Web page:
Jon van RoodBMJ 2017; 358 doi: https://doi.org/10.1136/bmj.j4152 (Published 08 September 2017) Cite this as: BMJ 2017;358:j4152
- Tony Sheldon
- Utrecht, the Netherlands
Johannes Joseph “Jon” van Rood’s eureka moment arrived when, after bleeding during childbirth, a patient had a severe reaction to a blood transfusion. She insisted that she had never had a transfusion before; this pregnancy was, however, her sixth. Another doctor may not have thought further, but for van Rood, head of the blood bank at Leiden University Hospital, this was an eye opener. Could her reaction be the result of leucocyte, or white blood cell, antibodies that had formed through immunisation during her previous pregnancies, and not, as was previously thought, through blood transfusions? Van Rood immediately asked for blood samples from all women who had delivered a baby at the hospital.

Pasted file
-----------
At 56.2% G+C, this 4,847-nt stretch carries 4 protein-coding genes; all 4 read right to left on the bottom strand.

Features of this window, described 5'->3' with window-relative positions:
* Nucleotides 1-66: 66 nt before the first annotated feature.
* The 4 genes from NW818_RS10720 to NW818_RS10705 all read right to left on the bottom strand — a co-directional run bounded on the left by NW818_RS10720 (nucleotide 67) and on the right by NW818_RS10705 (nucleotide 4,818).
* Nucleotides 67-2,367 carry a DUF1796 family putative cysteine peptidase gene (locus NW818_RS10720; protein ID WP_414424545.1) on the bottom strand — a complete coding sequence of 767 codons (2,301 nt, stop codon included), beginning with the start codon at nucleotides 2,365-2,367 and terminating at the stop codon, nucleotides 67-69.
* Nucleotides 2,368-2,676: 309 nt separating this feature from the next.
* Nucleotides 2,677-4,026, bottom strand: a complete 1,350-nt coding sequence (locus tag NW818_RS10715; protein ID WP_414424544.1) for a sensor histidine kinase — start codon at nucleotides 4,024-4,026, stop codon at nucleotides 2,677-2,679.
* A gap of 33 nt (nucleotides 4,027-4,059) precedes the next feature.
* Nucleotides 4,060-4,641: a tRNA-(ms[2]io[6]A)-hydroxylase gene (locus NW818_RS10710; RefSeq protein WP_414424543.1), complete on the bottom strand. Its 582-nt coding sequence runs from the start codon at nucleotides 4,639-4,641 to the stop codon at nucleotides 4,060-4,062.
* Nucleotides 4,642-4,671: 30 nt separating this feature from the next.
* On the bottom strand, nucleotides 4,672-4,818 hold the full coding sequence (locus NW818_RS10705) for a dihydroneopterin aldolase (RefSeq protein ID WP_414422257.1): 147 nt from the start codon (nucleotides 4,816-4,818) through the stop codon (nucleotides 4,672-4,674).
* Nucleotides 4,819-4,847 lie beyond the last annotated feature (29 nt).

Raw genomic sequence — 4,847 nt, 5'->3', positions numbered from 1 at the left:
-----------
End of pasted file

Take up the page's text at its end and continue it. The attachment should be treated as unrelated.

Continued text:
“It’s there, if you want to see it”
He described this entry into transplantation immunology as “a beautiful case of serendipity,” although a former colleague paraphrases the Netherlands’ famous footballer Johan Cruyff, saying: “It’s there, if you want to see it.”
The eventual significance for transplantation medicine would be huge. Van Rood, with others, would begin to unravel the complexities of the human leucocyte antigen (HLA) system that triggers the immune response. Organ and bone marrow transplantation could become a practical reality—and thousands …